Terminal Arcade

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Terminal Arcade
Terminal Arcade.JPG
Terminal Arcade is located in Vigo County, Indiana
Terminal Arcade
Terminal Arcade is located in Indiana
Terminal Arcade
Terminal Arcade is located in USA
Terminal Arcade
Location 822 Wabash Ave., Terre Haute, Indiana
Coordinates 39°28′0″N 87°24′17″W / 39.46667°N 87.40472°W / 39.46667; -87.40472Coordinates: 39°28′0″N 87°24′17″W / 39.46667°N 87.40472°W / 39.46667; -87.40472
Area less than one acre
Built 1911 (1911)
Architect Burnham, Daniel H.
Architectural style Beaux Arts
MPS Downtown Terre Haute MRA
NRHP Reference # 83000159[1]
Added to NRHP June 30, 1983

The Terminal Arcade, located on Wabash Avenue in downtown Terre Haute, Indiana, is a Beaux-Arts building on the National Register of Historic Places since June 30, 1983.

The building originally served as the Terre Haute, Indianapolis and Eastern Traction Company interurban station, opening in 1911. It was built on the grounds of the former J. S. Evans and Sons, a bicycle shop. The end of the interurban age came on January 11, 1940, when the track between Terre Haute and Indianapolis was closed, largely the result of automobiles making interurbans superfluous. From December 1, 1949 until 1972 the Arcade served as the city's union bus station.[2][3][4]

The Beaux-Arts building is made of terra cotta and brick. It has identical facades on its north and south sides, constructed of limestone and with granite bases. Various designs carved upon the building include lions, garlands, and fruits. The building itself was designed by Daniel H. Burnham of Chicago; the facades were the work of Fred Edler and J. W. Quayle.[2][5]:Part 1, p. 26-27

The other property in Terre Haute built by the Terre Haute, Indianapolis, and Eastern Traction Company was a power house at the corner of Mulberry and North Water. It was built in 1907 to power the interurbans the Terminal Arcade served, and the 457 miles of track the interurban ran upon. The 1907 lease, under the name of the Terre Haute Traction & Light Company, called for 999 years; interurbans were no more by 1940.[6]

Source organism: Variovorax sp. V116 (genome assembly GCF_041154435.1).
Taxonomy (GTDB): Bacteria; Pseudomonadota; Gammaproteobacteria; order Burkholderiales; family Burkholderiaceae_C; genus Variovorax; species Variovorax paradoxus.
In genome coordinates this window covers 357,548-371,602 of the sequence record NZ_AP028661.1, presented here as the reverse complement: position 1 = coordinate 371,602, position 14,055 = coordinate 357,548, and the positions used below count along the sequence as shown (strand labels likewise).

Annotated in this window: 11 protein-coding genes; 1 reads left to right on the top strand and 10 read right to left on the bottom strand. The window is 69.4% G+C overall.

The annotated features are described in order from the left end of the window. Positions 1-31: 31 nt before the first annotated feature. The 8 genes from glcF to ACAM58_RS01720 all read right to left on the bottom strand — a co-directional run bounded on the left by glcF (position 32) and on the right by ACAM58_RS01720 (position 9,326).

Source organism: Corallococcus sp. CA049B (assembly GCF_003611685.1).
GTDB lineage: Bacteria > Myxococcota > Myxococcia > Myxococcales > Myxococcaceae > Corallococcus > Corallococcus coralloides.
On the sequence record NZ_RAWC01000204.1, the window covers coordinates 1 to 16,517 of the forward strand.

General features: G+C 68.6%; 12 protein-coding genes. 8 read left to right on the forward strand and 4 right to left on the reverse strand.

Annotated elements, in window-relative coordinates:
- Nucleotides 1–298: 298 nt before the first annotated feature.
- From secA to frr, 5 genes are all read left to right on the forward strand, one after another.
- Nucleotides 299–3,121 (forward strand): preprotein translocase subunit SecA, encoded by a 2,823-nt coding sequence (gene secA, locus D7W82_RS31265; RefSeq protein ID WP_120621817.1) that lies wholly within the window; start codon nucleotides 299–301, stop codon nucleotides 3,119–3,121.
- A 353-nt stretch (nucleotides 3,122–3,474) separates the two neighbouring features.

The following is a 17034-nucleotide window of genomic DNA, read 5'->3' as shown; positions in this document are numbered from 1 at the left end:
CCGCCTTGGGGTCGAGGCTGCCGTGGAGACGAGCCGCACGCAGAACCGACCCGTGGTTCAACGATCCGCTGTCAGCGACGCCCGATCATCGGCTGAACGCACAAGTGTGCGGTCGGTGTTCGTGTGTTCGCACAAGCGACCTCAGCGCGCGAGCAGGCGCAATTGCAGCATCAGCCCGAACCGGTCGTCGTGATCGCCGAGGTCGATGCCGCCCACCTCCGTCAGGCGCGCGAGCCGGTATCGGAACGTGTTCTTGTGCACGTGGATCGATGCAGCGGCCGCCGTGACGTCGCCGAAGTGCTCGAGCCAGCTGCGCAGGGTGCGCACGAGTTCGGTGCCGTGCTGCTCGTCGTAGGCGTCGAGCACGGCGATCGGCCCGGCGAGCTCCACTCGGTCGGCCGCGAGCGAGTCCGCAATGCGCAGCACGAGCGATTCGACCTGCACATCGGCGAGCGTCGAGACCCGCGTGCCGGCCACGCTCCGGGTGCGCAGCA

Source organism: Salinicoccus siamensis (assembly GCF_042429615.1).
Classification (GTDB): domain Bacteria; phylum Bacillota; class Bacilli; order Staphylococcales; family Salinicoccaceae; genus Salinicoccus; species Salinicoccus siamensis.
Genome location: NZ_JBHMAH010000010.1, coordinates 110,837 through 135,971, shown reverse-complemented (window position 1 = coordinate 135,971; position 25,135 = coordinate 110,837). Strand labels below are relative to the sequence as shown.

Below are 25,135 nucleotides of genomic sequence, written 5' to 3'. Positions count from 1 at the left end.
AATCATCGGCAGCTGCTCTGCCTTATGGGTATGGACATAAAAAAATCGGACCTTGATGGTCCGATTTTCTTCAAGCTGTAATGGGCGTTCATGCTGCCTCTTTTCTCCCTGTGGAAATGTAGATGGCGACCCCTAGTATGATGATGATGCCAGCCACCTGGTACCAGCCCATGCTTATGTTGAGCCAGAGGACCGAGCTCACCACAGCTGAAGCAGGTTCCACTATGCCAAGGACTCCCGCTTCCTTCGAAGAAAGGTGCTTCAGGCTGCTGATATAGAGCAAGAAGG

There have been threats to the Terminal Arcade. While mayor of Terre Haute Pete Chalos proposed condemning the building.[7] In 2004, during talks for building a new federal building in Terre Haute, one of the proposals would have included razing the Terminal Arcade and placing the new building on its site.[8]


  1. ^ National Park Service (2010-07-09). "National Register Information System". National Register of Historic Places. National Park Service. 
  2. ^ a b Terminal Arcade Facades (north & south), (sculpture) Smithsonian American Art Museum, Accessed January 2, 2009
  3. ^ Jerse & Becker (2001) p. 93
  4. ^ McCormick, Mike. Terre Haute: Queen City of the Wabash (Arcadia Publishing, 2005) pp.120, 121
  5. ^ "Indiana State Historic Architectural and Archaeological Research Database (SHAARD)" (Searchable database). Department of Natural Resources, Division of Historic Preservation and Archaeology. Retrieved 2016-07-01.  Note: This includes Alan Goebes (March 1983). "National Register of Historic Places Inventory Nomination Form: Historic Resources of Downtown Terre Haute (Part 1)" (PDF). Retrieved 2016-07-01.  and Alan Goebes (March 1983). "National Register of Historic Places Inventory Nomination Form: Historic Resources of Downtown Terre Haute (Part 2)" (PDF). Retrieved 2016-07-01. 
  6. ^ Jerse & Becker (2001) p. 92
  7. ^ The Hulman Legacy Tribstar.com, accessed January 2, 2009
  8. ^ FLASHPOINT: A new federal building for Terre Haute ToddNation.com, accessed January 2, 2009


  • Jerse, Dorothy; John R. Becker (2001). Terre Haute & Vigo County in Vintage Postcards. Arcadia Publishing. ISBN 0-7385-0747-4.